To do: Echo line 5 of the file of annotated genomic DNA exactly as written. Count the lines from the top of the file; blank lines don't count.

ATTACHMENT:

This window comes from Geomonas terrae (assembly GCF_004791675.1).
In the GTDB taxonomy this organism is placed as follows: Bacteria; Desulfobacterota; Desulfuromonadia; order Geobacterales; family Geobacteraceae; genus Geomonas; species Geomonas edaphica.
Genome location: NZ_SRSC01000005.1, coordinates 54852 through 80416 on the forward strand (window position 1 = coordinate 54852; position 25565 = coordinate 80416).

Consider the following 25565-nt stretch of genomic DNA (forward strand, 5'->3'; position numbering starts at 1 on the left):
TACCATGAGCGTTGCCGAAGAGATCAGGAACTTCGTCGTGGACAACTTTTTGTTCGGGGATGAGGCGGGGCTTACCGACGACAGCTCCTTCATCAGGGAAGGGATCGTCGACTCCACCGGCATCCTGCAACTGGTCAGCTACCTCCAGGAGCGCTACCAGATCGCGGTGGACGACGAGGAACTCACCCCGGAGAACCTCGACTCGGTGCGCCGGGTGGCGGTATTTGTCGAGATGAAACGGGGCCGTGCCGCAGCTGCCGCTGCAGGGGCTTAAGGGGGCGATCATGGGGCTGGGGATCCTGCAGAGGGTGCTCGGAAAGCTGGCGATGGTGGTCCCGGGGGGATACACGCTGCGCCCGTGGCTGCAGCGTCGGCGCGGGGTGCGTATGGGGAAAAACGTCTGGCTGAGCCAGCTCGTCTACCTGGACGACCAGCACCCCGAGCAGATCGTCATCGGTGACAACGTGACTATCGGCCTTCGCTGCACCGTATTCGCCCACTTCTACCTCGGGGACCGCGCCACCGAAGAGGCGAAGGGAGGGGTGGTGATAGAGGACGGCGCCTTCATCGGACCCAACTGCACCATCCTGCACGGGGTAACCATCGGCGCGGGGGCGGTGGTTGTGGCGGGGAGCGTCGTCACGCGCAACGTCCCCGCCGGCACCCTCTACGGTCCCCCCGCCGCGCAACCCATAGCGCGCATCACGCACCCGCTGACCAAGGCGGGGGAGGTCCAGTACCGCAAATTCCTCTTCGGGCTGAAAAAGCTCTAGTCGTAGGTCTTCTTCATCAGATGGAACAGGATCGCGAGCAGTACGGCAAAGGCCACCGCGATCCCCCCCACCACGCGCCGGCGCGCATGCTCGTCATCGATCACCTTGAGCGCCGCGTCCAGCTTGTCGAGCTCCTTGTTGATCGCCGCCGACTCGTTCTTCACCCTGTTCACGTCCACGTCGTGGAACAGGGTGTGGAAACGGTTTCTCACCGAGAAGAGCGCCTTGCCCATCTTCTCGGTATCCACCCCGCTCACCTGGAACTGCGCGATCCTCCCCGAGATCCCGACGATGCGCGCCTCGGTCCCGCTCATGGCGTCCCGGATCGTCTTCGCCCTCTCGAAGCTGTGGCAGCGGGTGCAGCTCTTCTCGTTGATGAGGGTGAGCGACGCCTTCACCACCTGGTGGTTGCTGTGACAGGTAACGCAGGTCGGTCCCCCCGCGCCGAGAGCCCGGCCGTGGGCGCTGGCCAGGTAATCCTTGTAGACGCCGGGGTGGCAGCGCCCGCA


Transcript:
TACCATGAGCGTTGCCGAAGAGATCAGGAACTTCGTCGTGGACAACTTTTTGTTCGGGGATGAGGCGGGGCTTACCGACGACAGCTCCTTCATCAGGGAAGGGATCGTCGACTCCACCGGCATCCTGCAACTGGTCAGCTACCTCCAGGAGCGCTACCAGATCGCGGTGGACGACGAGGAACTCACCCCGGAGAACCTCGACTCGGTGCGCCGGGTGGCGGTATTTGTCGAGATGAAACGGGGCCGTGCCGCAGCTGCCGCTGCAGGGGCTTAAGGGGGCGATCATGGGGCTGGGGATCCTGCAGAGGGTGCTCGGAAAGCTGGCGATGGTGGTCCCGGGGGGATACACGCTGCGCCCGTGGCTGCAGCGTCGGCGCGGGGTGCGTATGGGGAAAAACGTCTGGCTGAGCCAGCTCGTCTACCTGGACGACCAGCACCCCGAGCAGATCGTCATCGGTGACAACGTGACTATCGGCCTTCGCTGCACCGTATTCGCCCACTTCTACCTCGGGGACCGCGCCACCGAAGAGGCGAAGGGAGGGGTGGTGATAGAGGACGGCGCCTTCATCGGACCCAACTGCACCATCCTGCACGGGGTAACCATCGGCGCGGGGGCGGTGGTTGTGGCGGGGAGCGTCGTCACGCGCAACGTCCCCGCCGGCACCCTCTACGGTCCCCCCGCCGCGCAACCCATAGCGCGCATCACGCACCCGCTGACCAAGGCGGGGGAGGTCCAGTACCGCAAATTCCTCTTCGGGCTGAAAAAGCTCTAGTCGTAGGTCTTCTTCATCAGATGGAACAGGATCGCGAGCAGTACGGCAAAGGCCACCGCGATCCCCCCCACCACGCGCCGGCGCGCATGCTCGTCATCGATCACCTTGAGCGCCGCGTCCAGCTTGTCGAGCTCCTTGTTGATCGCCGCCGACTCGTTCTTCACCCTGTTCACGTCCACGTCGTGGAACAGGGTGTGGAAACGGTTTCTCACCGAGAAGAGCGCCTTGCCCATCTTCTCGGTATCCACCCCGCTCACCTGGAACTGCGCGATCCTCCCCGAGATCCCGACGATGCGCGCCTCGGTCCCGCTCATGGCGTCCCGGATCGTCTTCGCCCTCTCGAAGCTGTGGCAGCGGGTGCAGCTCTTCTCGTTGATGAGGGTGAGCGACGCCTTCACCACCTGGTGGTTGCTGTGACAGGTAACGCAGGTCGGTCCCCCCGCGCCGAGAGCCCGGCCGTGGGCGCTGGCCAGGTAATCCTTGTAGACGCCGGGGTGGCAGCGCCCGCA